Yelp is a virtual marketplace that has been shaping our spatial orientation for many years, since it was founded in 2004 and has increasingly expanded worldwide since 2009. Despite its vast impact on our daily life, its digital rhetoric has hardly been researched and is usually taken for granted without further critical awareness. In a 2013 survey, the Boston Consulting Group found that only 15% of 4,800 interviewed small business knew that they had a free Yelp profile and that only 11% had claimed it. And despite the significant increase of profits by advertising or just being listed on Yelp, most small businesses do not partake in this new digital marketplace. Still, Yelp’s digital reality is no neutral “Archimedean” point of reference. Rather, it modifies and manipulates the reality we perceive through it. In this respect, this lesson plan seeks to raise a more critical awareness of the digital rhetoric of Yelp. The digital skill required for making an infographic with Piktochart fits to Unit 3 (weeks 13-15) of the RHE 306 Instructor Guide.
This lesson plan seeks to increase student’s critical awareness engaging with Yelp. Students not only learn to question the ranking and categorization procedures by Yelp, but also acquire oral skills in presenting their findings, digital skills in developing an Infographic (or a Powerpoint) presentation, and writing skills in composing an argumentative essay.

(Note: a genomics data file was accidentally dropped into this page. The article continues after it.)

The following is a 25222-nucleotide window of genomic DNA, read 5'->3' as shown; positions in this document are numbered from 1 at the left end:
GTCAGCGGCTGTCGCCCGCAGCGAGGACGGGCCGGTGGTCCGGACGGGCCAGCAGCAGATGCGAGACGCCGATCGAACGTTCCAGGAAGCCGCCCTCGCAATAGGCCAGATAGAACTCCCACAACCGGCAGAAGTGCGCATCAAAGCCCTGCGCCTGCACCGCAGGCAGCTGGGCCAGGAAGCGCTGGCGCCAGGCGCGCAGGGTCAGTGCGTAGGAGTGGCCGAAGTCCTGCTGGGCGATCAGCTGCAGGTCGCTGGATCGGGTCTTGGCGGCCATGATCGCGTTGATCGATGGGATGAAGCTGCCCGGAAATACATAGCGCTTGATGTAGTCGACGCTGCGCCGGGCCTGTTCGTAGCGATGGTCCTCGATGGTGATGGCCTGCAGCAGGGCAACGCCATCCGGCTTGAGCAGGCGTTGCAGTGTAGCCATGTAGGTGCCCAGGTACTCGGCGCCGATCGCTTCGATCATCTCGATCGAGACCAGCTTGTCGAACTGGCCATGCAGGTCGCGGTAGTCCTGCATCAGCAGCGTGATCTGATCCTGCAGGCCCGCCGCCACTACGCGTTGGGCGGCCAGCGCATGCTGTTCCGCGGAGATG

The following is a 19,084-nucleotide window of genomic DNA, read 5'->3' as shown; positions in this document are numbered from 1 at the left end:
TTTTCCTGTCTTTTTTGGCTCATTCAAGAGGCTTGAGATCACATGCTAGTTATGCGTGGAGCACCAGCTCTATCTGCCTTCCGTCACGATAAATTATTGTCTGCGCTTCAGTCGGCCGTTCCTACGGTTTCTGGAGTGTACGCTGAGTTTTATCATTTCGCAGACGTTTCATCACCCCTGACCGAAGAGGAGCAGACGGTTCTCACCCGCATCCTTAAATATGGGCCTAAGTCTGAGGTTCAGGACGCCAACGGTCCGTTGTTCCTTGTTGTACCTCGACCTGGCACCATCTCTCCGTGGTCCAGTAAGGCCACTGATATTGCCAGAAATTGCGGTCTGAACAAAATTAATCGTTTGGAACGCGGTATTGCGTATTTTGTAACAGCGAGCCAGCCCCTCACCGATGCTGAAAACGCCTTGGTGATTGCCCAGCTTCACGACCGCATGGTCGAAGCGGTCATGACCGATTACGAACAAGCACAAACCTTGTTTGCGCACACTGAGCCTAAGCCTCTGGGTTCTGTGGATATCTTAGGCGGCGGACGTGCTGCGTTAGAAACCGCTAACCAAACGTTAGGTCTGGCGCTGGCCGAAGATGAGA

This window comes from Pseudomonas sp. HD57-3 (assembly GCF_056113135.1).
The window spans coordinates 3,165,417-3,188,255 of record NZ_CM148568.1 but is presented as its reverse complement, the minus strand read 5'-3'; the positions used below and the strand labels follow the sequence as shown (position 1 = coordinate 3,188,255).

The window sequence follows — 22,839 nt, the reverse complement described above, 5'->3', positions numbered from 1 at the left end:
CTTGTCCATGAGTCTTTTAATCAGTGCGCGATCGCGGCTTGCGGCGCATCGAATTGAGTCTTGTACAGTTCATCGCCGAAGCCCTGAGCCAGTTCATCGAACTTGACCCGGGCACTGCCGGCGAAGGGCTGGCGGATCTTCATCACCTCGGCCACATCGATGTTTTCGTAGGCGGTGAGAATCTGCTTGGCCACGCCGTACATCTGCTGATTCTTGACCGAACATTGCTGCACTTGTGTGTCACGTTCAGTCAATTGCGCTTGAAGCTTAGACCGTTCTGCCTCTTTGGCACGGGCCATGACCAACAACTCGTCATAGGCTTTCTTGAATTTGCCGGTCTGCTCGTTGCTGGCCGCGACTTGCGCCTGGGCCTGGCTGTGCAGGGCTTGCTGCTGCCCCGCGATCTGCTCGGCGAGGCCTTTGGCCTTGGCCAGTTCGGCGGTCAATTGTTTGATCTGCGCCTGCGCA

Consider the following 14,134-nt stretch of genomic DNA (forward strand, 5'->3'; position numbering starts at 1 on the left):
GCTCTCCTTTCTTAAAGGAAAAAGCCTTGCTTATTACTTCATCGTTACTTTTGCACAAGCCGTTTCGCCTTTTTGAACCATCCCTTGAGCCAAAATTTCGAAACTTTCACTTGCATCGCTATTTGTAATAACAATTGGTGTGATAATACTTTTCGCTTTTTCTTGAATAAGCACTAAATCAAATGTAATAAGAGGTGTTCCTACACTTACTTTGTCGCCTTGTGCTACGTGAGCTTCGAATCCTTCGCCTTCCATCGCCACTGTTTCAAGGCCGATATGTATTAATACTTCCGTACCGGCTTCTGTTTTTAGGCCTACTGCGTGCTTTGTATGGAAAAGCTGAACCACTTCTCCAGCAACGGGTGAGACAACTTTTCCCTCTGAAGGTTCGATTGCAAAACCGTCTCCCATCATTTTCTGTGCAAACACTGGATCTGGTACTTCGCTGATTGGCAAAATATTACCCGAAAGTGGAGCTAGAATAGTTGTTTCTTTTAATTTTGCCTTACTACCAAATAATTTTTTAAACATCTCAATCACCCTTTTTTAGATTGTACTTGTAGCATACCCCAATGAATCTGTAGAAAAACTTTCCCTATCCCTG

The students will learn:
- to engage critically with Yelp’s digital rhetoric
- to discuss and present orally their findings and opinions
- to develop an Infographic (or a Powerpoint) for their presentation
- to compose an argumentative essay
2 class meetings (75 min classes
Yelp on Mobile Devices; Piktochart (alternatively Powerpoint); Projector
Access and Adaptability
This lesson is ideally conducted in a digital classroom, where Infographics (or Powerpoints) are easily projected to the whole class. But as long as a projector is available, any other classroom may be used as well.
This lesson plan is ideally conducted in 2 (75 min) class meetings. But individual elements may be cut or modified. For the students’ presentations, either Piktochart or Powerpoint can be used. This Inc magazine article by Max Chafkin is the reading for the students as homework for the second lesson and serves as a great introduction to Yelp.
- Make yourself familiar with Yelp, especially with class reading
- Skills using Piktochart or Powerpoint
- Prepare for Projector Presentation
Ideally, students have already acquired digital skills with Piktochart (or Powerpoint); if not teacher should spend more time for instructions and questions
Students bring their mobile devices with Yelp app installed.
In-Class or Assignment Instructions
1. Initial Conversation about Yelp: Who has used Yelp before? What have you used it for? How does Yelp influence our perceptions of reality? Where could there be possible problems or manipulations? (Teacher Student discussion; minutes 0-10)